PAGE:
I remember a few years back I saw some kids arguing on a bus about what sort of shop is easiest to steal from. One was saying small shops don't cover all their merchandise (my words not his as I doubt he's ever heard a word with more than two syllables) with cameras. The other was of the opinion that larger shops were easiest to steal from as they were rich enough to let a few little things go. Considering the town I lived in back then was somewhere I fondly referred to as Hell, shoplifting children were actually quite a sweet encounter, and I immediately thought of those two when I read a story from China yesterday. Two thieves on motorbikes snatched a handbag from a woman in China and found out very quickly that, while the rich can indeed afford to be stolen from more than those who aren't rich, it doesn't mean the principle of the thing wont spur them into action even if it wasn't them being stolen from in the first place.
Thirty seven year old Pal Jin Gau and his partner, thirty two year old Lu Han Lee, rode their motorcycle alongside a woman in the Guongdong province in China, snatched her handbag and rode off. It's a story that's played out hundreds of times around the world every day. This time however, a new variable was introduced as the crime was witnessed by Wan Liu, a multi-millionaire well known for his chain of expensive hotels and the vast amounts of cash he donated in 2008 to help victims of the Wenchuan earthquake. Liu, who had been touring the area with his son at the time of the robbery, leapt into his chauffeur-driven limousine and raced off in pursuit of the bike while his son comforted the distraught woman. After a three mile chase they drew level with the bike and Liu ordered his chauffer, a third dan black belt in karate and fully trained bodyguard, to apprehend the crooks. Gau was caught easily, and the handbag recovered, but Lee escaped by jumping into a nearby river, and that's when things get really cool.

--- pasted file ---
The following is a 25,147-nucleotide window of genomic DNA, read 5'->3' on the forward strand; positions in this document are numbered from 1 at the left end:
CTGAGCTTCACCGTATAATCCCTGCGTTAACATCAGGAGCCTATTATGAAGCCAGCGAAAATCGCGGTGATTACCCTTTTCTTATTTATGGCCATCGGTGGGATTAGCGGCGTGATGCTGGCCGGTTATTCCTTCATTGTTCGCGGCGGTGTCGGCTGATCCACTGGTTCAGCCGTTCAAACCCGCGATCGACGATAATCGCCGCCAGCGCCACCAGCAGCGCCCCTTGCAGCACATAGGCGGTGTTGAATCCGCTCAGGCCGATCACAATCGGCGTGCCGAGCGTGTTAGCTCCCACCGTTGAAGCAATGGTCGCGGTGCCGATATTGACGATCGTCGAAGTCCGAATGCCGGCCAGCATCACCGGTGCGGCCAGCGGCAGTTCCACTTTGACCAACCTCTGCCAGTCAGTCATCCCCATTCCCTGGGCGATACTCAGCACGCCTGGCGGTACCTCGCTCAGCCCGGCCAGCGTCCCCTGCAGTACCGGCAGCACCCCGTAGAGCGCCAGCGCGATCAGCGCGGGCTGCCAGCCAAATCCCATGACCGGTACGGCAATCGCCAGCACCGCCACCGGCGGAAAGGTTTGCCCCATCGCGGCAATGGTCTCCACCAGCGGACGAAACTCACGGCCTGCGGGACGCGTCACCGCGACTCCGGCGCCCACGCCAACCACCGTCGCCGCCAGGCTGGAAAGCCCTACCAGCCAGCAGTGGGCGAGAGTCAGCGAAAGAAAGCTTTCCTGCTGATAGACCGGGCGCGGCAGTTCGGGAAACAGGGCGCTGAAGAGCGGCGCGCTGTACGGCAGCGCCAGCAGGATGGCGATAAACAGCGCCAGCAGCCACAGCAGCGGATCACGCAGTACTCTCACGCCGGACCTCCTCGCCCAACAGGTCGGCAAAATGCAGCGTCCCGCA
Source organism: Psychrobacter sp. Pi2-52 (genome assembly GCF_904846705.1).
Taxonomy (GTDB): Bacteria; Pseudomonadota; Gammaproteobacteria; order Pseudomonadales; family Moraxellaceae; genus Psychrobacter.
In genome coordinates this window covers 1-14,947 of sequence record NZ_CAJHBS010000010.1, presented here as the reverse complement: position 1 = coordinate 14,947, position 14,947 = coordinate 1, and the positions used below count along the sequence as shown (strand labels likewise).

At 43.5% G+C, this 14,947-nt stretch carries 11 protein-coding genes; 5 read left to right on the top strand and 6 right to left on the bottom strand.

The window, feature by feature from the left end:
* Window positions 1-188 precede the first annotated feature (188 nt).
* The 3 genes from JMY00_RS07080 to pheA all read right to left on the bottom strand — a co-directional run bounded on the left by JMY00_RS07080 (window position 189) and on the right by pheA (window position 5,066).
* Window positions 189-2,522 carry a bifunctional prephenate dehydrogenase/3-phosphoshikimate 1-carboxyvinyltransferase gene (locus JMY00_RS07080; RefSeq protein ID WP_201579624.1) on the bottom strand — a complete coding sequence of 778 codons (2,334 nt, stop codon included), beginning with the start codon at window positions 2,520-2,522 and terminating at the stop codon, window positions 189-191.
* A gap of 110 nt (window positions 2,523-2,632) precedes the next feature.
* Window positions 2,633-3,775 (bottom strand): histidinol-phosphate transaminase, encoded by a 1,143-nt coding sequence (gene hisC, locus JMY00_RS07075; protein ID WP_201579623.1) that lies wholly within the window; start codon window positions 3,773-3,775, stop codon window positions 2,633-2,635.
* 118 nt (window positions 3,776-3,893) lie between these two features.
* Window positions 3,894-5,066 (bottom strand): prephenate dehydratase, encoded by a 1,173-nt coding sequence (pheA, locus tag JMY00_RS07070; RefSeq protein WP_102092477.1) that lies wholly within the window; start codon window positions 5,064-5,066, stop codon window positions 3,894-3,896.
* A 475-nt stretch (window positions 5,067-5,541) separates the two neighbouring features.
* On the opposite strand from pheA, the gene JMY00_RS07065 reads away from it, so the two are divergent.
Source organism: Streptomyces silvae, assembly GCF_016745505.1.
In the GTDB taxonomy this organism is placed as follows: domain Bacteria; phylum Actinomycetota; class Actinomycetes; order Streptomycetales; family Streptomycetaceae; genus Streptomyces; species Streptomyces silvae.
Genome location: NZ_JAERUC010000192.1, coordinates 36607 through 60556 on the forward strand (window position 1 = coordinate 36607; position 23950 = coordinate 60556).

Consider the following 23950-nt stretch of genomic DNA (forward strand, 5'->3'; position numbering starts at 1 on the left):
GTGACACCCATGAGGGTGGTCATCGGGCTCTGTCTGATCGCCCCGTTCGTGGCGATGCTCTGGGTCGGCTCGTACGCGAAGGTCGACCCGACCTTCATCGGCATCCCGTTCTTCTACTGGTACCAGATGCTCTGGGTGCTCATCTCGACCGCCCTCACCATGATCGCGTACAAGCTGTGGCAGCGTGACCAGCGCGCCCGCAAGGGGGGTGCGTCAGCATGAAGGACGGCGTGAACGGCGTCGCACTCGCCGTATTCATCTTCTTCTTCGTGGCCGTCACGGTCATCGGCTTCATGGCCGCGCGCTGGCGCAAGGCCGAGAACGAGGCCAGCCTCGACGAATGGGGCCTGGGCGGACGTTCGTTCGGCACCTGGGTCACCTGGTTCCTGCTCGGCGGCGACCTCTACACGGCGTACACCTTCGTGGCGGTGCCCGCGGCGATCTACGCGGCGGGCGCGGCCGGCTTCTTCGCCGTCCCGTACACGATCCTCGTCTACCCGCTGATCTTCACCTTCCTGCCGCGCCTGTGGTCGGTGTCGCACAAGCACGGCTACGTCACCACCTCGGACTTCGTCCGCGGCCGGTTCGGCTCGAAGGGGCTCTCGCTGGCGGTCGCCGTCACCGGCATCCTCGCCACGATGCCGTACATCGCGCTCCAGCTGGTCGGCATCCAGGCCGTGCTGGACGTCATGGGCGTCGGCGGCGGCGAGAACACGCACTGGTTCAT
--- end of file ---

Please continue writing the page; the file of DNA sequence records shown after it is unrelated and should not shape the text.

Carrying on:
Liu, obviously a man who believes that crime shouldn't pay and should be punished even if the stolen item has been retrieved (a man after my own heart), put a call through to the airport and ordered the pilot of his private plane to fly low over the river and find the swimming thief. In an interview after this event Liu explains that he thought the plane flying low would make the robber swim for shore, but instead he kept going as if headed out towards the sea. So then Liu had his private helicopter pick him up and hovered over the spot the man was trying to escape from, staying over him while he made one final call to the crew of his private yacht. The yacht came to the scene at Liu's order and the unluckiest criminal in the world, already exhausted from his ordeal, was hauled on board with ropes and apprehended easily by the crew.